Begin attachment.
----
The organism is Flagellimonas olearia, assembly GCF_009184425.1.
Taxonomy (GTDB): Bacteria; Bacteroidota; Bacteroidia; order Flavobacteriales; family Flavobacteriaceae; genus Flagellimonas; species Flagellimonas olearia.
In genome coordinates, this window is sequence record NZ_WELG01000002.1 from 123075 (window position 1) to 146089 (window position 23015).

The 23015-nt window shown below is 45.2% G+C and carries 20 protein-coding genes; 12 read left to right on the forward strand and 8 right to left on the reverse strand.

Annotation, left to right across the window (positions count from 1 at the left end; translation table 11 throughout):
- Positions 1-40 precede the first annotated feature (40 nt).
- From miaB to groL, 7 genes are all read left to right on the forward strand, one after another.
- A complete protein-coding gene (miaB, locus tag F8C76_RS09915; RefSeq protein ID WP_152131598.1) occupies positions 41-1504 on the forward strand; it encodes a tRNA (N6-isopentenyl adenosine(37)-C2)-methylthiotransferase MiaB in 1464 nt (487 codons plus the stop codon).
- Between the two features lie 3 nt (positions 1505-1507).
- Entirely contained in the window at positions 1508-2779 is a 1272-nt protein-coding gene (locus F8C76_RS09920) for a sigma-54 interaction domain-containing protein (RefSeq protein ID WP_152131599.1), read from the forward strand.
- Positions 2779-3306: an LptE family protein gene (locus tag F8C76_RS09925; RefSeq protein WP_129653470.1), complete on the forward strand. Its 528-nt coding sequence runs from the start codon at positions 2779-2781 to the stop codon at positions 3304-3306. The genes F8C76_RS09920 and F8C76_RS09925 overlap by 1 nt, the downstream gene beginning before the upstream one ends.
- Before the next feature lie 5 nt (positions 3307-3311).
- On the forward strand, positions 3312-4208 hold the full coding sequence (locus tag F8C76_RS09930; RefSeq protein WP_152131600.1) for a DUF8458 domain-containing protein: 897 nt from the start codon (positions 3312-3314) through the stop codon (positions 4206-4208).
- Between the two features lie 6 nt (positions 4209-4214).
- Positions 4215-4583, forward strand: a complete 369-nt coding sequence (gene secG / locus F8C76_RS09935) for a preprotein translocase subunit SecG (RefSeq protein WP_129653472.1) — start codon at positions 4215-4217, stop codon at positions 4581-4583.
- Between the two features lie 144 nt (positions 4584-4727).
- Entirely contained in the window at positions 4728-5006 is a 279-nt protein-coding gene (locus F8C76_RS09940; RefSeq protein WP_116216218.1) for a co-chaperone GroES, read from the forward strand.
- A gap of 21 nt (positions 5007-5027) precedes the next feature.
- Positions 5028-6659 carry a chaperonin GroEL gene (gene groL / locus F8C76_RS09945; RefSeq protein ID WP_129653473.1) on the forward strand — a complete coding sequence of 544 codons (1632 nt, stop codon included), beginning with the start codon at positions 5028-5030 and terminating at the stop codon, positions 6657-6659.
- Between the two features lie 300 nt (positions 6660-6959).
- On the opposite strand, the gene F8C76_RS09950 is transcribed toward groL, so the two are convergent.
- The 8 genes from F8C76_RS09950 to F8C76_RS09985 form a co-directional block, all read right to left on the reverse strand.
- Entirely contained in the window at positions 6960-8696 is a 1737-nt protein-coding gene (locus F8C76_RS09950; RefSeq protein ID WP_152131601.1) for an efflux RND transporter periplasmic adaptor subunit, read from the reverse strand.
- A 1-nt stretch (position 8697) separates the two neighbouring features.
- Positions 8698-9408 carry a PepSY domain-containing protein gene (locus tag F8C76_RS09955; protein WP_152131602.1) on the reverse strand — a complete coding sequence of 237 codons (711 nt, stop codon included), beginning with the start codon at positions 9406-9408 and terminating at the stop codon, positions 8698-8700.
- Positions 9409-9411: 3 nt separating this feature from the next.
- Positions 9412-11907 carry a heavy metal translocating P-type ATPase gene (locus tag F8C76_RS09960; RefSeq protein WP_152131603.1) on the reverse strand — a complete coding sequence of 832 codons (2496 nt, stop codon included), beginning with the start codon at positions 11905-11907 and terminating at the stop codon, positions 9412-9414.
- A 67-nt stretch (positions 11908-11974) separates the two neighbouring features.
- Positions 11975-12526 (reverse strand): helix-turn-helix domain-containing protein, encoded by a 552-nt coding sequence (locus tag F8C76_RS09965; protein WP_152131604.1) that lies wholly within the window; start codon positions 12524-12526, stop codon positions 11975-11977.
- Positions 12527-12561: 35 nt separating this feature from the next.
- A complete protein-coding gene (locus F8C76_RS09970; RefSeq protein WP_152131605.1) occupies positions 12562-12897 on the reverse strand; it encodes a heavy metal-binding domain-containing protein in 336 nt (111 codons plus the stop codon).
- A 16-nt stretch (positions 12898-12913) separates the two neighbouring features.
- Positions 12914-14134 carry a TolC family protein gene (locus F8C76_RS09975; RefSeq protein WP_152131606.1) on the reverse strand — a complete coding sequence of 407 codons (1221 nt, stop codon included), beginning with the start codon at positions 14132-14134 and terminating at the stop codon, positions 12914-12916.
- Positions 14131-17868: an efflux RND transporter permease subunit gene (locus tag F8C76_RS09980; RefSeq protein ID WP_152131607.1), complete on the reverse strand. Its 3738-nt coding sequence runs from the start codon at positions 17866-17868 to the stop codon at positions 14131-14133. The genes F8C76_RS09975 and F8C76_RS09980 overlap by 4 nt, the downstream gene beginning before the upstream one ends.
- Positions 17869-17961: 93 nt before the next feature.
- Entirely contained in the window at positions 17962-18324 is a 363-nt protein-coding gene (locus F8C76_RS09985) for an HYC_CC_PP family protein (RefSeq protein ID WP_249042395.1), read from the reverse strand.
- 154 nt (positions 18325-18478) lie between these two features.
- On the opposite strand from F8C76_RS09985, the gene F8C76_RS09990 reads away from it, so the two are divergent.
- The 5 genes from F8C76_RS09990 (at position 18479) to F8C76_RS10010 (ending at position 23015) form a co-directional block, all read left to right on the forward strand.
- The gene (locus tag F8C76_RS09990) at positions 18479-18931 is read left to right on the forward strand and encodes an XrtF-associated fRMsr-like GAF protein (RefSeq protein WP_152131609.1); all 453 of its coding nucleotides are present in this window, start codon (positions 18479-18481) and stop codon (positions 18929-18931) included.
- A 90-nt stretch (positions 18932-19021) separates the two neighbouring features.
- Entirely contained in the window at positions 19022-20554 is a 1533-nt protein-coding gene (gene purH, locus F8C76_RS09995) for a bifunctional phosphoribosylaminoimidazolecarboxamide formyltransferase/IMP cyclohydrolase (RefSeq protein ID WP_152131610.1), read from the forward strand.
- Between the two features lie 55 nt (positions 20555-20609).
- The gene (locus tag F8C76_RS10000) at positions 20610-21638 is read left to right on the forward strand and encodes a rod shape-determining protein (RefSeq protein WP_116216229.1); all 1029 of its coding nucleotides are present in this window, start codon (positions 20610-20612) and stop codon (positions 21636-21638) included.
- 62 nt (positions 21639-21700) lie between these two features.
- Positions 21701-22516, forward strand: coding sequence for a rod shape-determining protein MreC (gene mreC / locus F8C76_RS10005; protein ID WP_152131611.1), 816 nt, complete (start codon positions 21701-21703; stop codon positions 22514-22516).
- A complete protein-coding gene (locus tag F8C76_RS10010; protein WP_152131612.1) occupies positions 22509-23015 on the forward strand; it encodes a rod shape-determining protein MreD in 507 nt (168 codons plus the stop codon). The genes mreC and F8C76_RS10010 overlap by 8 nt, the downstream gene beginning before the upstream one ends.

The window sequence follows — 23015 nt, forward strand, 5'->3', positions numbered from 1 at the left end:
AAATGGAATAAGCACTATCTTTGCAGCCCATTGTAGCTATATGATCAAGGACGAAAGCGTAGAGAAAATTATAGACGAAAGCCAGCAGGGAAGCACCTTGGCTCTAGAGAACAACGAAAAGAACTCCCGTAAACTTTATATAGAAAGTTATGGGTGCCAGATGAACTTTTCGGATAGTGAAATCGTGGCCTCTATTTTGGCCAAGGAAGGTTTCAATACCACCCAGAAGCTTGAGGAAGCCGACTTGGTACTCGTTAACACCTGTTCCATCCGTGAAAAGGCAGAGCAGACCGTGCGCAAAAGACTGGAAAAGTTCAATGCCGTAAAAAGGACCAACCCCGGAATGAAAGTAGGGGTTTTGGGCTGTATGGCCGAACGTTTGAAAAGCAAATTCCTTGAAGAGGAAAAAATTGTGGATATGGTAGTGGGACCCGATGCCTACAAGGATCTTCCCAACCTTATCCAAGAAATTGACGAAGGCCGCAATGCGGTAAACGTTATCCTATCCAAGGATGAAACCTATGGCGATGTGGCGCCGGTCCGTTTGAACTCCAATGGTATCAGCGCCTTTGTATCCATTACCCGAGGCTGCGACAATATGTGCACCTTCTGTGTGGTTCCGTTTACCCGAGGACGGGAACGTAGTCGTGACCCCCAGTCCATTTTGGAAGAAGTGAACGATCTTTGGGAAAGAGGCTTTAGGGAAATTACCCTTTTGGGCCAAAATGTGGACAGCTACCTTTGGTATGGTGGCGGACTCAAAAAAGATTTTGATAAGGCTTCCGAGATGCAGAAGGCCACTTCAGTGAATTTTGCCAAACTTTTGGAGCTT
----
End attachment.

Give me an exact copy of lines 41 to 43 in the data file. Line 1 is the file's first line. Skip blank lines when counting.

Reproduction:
- A 90-nt stretch (positions 18932-19021) separates the two neighbouring features.
- Entirely contained in the window at positions 19022-20554 is a 1533-nt protein-coding gene (gene purH, locus F8C76_RS09995) for a bifunctional phosphoribosylaminoimidazolecarboxamide formyltransferase/IMP cyclohydrolase (RefSeq protein ID WP_152131610.1), read from the forward strand.
- Between the two features lie 55 nt (positions 20555-20609).